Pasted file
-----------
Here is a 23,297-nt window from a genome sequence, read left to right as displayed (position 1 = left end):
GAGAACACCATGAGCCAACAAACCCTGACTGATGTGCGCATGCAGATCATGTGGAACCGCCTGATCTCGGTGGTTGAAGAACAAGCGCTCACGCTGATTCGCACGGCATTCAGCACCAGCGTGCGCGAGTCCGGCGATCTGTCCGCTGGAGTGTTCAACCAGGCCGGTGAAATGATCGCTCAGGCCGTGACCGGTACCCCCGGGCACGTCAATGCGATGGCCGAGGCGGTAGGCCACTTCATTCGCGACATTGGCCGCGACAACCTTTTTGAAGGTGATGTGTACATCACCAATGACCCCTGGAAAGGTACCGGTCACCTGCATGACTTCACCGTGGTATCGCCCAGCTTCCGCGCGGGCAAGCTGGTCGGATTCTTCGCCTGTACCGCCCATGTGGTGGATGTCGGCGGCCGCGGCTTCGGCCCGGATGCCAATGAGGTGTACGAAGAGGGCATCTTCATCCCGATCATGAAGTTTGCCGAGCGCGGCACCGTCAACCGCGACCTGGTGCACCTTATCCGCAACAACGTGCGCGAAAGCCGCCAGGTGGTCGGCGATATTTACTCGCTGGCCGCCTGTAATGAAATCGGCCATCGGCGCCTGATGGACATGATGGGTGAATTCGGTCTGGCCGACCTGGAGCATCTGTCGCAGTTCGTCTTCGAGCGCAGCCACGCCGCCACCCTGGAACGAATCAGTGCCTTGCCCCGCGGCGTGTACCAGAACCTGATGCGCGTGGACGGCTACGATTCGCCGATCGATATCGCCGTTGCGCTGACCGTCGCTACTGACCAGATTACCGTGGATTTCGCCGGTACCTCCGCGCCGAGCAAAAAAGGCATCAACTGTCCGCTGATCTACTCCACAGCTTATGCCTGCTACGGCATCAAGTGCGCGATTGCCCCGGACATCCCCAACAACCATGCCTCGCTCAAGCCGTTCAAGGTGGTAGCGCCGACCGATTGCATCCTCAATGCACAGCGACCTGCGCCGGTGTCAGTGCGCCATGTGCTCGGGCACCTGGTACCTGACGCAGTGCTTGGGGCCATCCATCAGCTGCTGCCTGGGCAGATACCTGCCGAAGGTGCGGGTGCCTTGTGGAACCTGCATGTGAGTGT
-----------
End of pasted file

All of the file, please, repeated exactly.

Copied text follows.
Here is a 23,297-nt window from a genome sequence, read left to right as displayed (position 1 = left end):
GAGAACACCATGAGCCAACAAACCCTGACTGATGTGCGCATGCAGATCATGTGGAACCGCCTGATCTCGGTGGTTGAAGAACAAGCGCTCACGCTGATTCGCACGGCATTCAGCACCAGCGTGCGCGAGTCCGGCGATCTGTCCGCTGGAGTGTTCAACCAGGCCGGTGAAATGATCGCTCAGGCCGTGACCGGTACCCCCGGGCACGTCAATGCGATGGCCGAGGCGGTAGGCCACTTCATTCGCGACATTGGCCGCGACAACCTTTTTGAAGGTGATGTGTACATCACCAATGACCCCTGGAAAGGTACCGGTCACCTGCATGACTTCACCGTGGTATCGCCCAGCTTCCGCGCGGGCAAGCTGGTCGGATTCTTCGCCTGTACCGCCCATGTGGTGGATGTCGGCGGCCGCGGCTTCGGCCCGGATGCCAATGAGGTGTACGAAGAGGGCATCTTCATCCCGATCATGAAGTTTGCCGAGCGCGGCACCGTCAACCGCGACCTGGTGCACCTTATCCGCAACAACGTGCGCGAAAGCCGCCAGGTGGTCGGCGATATTTACTCGCTGGCCGCCTGTAATGAAATCGGCCATCGGCGCCTGATGGACATGATGGGTGAATTCGGTCTGGCCGACCTGGAGCATCTGTCGCAGTTCGTCTTCGAGCGCAGCCACGCCGCCACCCTGGAACGAATCAGTGCCTTGCCCCGCGGCGTGTACCAGAACCTGATGCGCGTGGACGGCTACGATTCGCCGATCGATATCGCCGTTGCGCTGACCGTCGCTACTGACCAGATTACCGTGGATTTCGCCGGTACCTCCGCGCCGAGCAAAAAAGGCATCAACTGTCCGCTGATCTACTCCACAGCTTATGCCTGCTACGGCATCAAGTGCGCGATTGCCCCGGACATCCCCAACAACCATGCCTCGCTCAAGCCGTTCAAGGTGGTAGCGCCGACCGATTGCATCCTCAATGCACAGCGACCTGCGCCGGTGTCAGTGCGCCATGTGCTCGGGCACCTGGTACCTGACGCAGTGCTTGGGGCCATCCATCAGCTGCTGCCTGGGCAGATACCTGCCGAAGGTGCGGGTGCCTTGTGGAACCTGCATGTGAGTGT